Review of Old Testament Theology and the Rest of God by Nicholas Haydock

October 28, 2019

Haydock, Nicholas. Old Testament Theology and the Rest of God. Eugene, OR: Wipf and Stock, 2016, 87 pp., $16, paperback.


Nicholas Haydock with the International Fellowship of Evangelical Students provides a short study of 86 pages on “rest.”  He notes how the field of Old Testament theology has devoted scant attention to the concept of “rest” with two noteworthy exceptions.  Gerhard von Rad supposes there were competing understandings and applications of the concept of “rest,” while Walter Kaiser, Jr. considers both Testaments to present a unified view.  Haydock intends to trace how the theology of “rest” developed and progressed through ancient Israel’s history and to show how its essence remained the same.  He defines “rest” as “having a holistic state of being, freely given by God in accordance to his word” (p. x).  It is never achieved by human effort but always a gift from God.  Haydock seeks to demonstrate the thesis that ancient Israel held one coherent theology of “rest” that was central in Old Testament theology and distinct in the context of the Ancient Near East.

He begins with “rest” in the creation narrative and Genesis 2:1-3 where God “rested” on the seventh day.  Haydock notes that God’s “rest” never ends and considers it to prefigure the eternal rest to come.  Then he examines the story of Noah, whose name means “rest,” and sees Noah as a second Adam of sorts and the post-diluvian world as a type of the new creation.  Yet because sin remains, there is a tension, which calls for God’s future resolution.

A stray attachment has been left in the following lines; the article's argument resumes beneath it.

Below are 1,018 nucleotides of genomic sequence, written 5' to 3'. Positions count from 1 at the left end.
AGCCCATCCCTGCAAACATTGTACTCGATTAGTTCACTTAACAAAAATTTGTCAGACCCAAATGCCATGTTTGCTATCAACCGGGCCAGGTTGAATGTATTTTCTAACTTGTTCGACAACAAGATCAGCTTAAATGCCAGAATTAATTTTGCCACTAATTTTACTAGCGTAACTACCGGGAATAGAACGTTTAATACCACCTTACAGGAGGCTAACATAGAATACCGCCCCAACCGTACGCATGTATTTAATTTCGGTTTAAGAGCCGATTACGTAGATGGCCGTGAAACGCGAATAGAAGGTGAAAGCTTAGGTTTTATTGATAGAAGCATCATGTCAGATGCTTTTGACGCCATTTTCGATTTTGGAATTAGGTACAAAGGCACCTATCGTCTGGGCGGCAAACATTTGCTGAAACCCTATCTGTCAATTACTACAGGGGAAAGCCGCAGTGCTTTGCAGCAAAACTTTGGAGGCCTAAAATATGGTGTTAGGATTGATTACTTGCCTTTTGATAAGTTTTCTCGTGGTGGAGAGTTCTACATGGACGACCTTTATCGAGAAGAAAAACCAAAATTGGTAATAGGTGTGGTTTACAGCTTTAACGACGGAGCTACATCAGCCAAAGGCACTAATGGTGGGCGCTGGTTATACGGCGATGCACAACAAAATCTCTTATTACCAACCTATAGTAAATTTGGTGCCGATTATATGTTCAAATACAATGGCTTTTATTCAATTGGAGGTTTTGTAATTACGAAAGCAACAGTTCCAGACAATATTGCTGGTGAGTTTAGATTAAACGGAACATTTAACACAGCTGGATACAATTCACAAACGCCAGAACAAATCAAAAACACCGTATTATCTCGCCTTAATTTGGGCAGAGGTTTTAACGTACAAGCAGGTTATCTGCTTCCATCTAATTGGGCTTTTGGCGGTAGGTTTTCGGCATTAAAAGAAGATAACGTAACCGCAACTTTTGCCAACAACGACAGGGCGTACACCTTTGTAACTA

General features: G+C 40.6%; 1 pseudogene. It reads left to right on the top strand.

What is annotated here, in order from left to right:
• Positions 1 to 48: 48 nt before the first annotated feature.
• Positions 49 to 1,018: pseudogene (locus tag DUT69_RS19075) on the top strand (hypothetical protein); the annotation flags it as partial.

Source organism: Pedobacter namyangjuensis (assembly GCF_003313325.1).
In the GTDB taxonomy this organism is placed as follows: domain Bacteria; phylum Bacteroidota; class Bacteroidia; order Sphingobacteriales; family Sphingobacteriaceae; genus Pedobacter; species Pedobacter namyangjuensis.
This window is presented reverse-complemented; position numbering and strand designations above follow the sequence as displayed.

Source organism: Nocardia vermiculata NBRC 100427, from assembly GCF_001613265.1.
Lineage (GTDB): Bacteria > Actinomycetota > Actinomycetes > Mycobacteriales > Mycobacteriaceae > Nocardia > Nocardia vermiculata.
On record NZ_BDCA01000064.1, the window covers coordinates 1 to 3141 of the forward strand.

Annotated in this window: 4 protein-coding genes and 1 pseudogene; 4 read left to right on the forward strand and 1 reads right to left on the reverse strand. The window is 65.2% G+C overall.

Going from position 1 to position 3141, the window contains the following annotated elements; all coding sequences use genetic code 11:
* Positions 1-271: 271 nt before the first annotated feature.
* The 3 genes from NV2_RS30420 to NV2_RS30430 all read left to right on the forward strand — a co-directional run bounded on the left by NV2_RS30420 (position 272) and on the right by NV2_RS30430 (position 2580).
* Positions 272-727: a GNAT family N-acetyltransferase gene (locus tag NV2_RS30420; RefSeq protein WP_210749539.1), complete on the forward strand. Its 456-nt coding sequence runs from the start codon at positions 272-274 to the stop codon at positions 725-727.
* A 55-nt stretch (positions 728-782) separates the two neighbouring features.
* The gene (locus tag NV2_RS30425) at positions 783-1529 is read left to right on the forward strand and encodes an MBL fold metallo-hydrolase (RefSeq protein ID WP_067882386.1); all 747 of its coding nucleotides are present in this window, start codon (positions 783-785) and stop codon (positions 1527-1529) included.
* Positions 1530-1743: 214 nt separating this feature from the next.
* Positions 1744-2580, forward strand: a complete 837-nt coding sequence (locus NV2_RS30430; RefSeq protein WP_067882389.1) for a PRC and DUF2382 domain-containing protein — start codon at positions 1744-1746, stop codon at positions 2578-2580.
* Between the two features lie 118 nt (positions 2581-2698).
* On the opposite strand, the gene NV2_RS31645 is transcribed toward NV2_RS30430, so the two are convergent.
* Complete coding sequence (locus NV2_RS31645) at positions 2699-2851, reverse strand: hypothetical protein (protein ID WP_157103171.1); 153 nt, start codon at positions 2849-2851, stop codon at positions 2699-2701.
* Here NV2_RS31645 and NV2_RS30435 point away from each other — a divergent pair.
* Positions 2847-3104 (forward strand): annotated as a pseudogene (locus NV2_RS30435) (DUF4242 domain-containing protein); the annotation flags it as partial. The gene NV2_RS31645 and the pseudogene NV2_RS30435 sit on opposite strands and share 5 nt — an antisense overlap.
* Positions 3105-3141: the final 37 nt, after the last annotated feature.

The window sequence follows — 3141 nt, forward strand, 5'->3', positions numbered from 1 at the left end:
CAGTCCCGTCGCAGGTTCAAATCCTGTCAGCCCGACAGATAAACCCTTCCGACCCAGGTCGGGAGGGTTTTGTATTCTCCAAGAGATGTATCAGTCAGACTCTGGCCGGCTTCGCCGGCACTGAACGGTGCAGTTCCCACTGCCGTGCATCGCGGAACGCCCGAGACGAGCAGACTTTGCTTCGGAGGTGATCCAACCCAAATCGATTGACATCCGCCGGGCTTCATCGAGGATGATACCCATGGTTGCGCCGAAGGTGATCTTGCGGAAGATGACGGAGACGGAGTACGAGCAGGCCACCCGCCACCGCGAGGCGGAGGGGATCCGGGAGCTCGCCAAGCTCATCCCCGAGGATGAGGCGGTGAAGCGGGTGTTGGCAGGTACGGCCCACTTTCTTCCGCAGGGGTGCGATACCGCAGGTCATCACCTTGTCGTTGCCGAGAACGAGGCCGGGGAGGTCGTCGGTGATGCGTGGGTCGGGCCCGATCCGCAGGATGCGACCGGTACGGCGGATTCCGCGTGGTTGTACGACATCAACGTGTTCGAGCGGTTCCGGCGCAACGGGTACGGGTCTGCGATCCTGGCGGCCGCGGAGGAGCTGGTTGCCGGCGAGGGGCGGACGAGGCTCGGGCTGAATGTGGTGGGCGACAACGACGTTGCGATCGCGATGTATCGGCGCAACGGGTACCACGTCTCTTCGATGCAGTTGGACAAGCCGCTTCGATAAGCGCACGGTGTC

Haydock stresses the contrast between the biblical view and that of the Ancient Near East.  He summarizes how the motif of “rest” was treated in the Enuma Elish, the Atrahasis epic, and the creation myth of the Egyptian city of Memphis.  In the general outlook “rest” is the outcome of the conflict between the gods and chaos in whatever form, and humanity exists to carry the workload of the gods and thereby give the gods “rest.”

The author provides a brief study of Sabbath-rest (Exodus 20:8-11), its uniqueness in the ancient world and eschatological overtones.  Just as “rest” belongs to God (Psalm 95:11), so also the Sabbath (Isaiah 58:13; Ezekiel 22:8; Nehemiah 9:14).  According to the promise in Isaiah 56, the experience of God’s Sabbath-rest will be enjoyed by Gentiles.

He discusses the Tabernacle and the interplay between God’s rest, his word, and his presence (e.g. Exodus 33:14).  The theme of “rest” is closely tied to the land as an inheritance (Deuteronomy 12:8-12; 25:17-19).  God promised to give Israel “rest” from the surrounding enemies.  This emphasis governs the portrayal of the conquest of the land in Joshua (21:43-45).  It is God’s freely given gift and yet only those who hear his voice enter it (Psalm 95:7-11).  According to Judges, after the military victory of each judge, “the land had rest for (x) years.”  That expression is repeated through the period up to Gideon and then disappears.  Here the “rest” is cessation of war.  While the period of judges was marked by repeated turbulence and enemy attack, God promised to David and with him Israel “rest from all your enemies” (2 Samuel 7:10-11).  Again, God establishes “rest,” not human effort.  In this connection the author notes that promise given in Isaiah 11:10 regarding the future new David.